Yet, again, the trauma is individualized, and a key point of the empathic trigger, I believe, is that this attack happened to children of parents who believed they were safe from such threats: we know (intellectually) that children are murdered, but it doesn’t happen to people in middle or upper middle class communities — to people like us!
Ben Stein wrote a piece last week demonstrating that something more than the innocence of the children was involved in the trauma:
“The whole world is rightly overwrought and crazed with grief over the murder of twenty totally innocent and blameless souls last Friday in Newtown. It was and is a catastrophe for the ages.
“But Mahmoud Ahmadinejad promises to kill every Jew in Israel and then in the whole world, including babies… and he had his defenders, even at the Democratic National Convention.
“And it was daily life in Nazi-occupied Europe from 1939 to 1941 to kill thousands of Jewish children every day. But powerful, intelligent men and women in this country defended Hitler, spoke up for him and for keeping America from even sending arms to Britain when England stood alone. What are we to make of that?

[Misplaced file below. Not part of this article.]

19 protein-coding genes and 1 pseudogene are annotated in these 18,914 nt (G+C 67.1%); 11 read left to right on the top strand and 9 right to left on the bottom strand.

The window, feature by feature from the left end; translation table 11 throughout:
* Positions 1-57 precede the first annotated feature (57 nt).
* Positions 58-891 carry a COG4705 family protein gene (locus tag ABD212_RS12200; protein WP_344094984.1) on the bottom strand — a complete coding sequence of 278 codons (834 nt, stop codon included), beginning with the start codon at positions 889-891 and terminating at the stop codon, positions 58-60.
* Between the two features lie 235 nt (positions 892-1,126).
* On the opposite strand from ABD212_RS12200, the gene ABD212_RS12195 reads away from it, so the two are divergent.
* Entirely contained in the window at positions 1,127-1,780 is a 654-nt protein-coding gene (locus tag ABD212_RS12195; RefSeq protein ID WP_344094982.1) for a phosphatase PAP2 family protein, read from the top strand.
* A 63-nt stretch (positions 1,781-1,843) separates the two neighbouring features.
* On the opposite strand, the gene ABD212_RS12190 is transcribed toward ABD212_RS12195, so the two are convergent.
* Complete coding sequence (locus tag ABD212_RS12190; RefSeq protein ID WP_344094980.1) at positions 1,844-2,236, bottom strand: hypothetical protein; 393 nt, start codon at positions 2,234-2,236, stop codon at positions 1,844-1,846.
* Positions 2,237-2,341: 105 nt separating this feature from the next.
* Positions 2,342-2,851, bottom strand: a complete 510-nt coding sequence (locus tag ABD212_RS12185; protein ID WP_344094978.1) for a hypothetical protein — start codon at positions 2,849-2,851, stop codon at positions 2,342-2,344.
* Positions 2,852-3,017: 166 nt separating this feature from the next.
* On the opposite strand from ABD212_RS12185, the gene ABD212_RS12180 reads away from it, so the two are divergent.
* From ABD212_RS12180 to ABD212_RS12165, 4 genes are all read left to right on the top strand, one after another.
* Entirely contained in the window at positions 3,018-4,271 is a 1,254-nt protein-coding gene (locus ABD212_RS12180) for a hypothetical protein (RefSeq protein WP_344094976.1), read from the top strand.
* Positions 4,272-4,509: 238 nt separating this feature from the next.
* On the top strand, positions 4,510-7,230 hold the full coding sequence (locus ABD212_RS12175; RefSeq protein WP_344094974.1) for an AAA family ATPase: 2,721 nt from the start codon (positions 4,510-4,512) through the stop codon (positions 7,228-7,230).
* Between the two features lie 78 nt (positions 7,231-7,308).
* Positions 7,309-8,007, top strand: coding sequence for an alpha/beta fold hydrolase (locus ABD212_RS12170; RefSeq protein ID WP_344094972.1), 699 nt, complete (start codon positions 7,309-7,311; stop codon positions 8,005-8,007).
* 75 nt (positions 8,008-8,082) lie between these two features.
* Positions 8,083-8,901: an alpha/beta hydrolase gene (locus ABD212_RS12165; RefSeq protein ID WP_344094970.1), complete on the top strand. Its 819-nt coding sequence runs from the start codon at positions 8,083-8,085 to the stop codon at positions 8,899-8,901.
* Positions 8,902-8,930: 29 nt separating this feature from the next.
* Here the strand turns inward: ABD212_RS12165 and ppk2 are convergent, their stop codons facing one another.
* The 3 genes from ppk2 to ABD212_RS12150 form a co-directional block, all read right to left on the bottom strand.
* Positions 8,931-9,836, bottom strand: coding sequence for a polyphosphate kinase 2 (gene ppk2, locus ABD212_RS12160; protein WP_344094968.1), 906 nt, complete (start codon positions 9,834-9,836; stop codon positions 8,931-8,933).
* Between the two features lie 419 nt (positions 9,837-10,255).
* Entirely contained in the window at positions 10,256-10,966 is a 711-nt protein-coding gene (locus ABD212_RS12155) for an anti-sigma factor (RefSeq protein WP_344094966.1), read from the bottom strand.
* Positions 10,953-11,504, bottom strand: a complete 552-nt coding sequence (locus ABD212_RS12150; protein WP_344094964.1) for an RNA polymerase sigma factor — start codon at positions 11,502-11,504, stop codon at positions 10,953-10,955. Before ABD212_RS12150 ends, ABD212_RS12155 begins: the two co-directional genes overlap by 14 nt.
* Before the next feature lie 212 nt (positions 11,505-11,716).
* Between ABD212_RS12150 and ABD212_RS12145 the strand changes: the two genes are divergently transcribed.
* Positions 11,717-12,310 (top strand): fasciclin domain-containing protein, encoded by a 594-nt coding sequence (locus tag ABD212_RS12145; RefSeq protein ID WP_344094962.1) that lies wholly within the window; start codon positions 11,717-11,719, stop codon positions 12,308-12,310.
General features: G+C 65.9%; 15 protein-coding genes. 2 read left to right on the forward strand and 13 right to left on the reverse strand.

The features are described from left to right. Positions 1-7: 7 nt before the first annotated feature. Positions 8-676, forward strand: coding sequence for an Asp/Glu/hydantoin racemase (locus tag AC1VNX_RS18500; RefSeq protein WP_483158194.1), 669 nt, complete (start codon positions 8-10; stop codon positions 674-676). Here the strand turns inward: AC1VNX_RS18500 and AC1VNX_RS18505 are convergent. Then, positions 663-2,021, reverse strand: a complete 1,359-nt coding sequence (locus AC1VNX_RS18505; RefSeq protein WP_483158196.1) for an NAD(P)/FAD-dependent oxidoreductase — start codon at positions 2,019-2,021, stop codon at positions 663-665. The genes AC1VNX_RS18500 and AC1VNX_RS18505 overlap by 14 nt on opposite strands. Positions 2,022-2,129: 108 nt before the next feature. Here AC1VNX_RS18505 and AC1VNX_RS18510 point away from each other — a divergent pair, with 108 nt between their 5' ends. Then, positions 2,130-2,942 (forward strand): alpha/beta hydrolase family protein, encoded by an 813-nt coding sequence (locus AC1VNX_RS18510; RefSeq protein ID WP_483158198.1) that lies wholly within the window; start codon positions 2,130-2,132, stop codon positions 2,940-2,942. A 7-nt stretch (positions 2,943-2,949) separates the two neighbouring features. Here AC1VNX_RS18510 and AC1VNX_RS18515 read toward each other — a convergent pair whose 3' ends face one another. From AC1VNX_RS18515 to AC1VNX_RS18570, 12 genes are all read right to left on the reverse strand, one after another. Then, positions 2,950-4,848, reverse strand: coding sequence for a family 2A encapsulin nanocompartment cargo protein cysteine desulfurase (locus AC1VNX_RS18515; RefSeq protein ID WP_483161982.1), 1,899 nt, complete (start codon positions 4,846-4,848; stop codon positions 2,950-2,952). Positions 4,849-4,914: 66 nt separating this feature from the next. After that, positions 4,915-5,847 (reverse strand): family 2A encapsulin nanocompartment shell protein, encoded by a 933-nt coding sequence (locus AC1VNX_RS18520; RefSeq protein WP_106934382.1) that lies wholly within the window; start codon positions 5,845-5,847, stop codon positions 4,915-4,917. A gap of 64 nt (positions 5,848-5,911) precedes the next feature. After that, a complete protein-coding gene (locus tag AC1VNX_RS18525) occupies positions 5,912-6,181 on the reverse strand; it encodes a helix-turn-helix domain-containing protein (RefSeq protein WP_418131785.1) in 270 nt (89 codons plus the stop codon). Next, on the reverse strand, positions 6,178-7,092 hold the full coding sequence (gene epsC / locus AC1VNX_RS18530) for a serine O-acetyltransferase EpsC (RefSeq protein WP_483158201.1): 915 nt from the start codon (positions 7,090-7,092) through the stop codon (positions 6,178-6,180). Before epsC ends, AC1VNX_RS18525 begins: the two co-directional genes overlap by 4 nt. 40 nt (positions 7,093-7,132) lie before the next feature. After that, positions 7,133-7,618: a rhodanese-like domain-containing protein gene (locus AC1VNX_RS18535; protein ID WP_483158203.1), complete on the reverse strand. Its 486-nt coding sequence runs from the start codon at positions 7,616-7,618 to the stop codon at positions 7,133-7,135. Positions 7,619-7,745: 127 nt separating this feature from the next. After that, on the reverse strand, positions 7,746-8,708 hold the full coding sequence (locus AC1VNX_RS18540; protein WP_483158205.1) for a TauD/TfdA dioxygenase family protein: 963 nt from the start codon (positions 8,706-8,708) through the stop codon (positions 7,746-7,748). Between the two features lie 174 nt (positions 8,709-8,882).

“No one even mentions, no one even knows about the horrendous Armenian genocide by the Turks in 1915, when well over a million of the most talented people on the planet were wantonly murdered — and the world has still not officially called it genocide — and Hitler explicitly said it was a model for him.
“Who today even talks of the purposeful mass starvation of millions of beautiful Ukrainian children by Stalin? The U.S. did not say one word about it as a government. The U.S. still will not confront Turkey seriously about the Armenian children.
“Cambodia under the Khmer Rouge killed roughly one third of all of its people, including children, from 1974 to about 1977 — and it was U.S. policy to avoid doing anything to stop them — because they were opposed to the North Vietnamese Communists and Communist Vietnam, which had just taken over South Vietnam — our ally. What can we say to that? We cheered the deposing of the President — Richard Nixon — who would have stopped the Khmer Rouge from taking power. There is plenty of Cambodian blood on our hands. There is plenty of blood of all kinds on our hands, especially of the most innocent and blameless among us… real babies, truly innocent.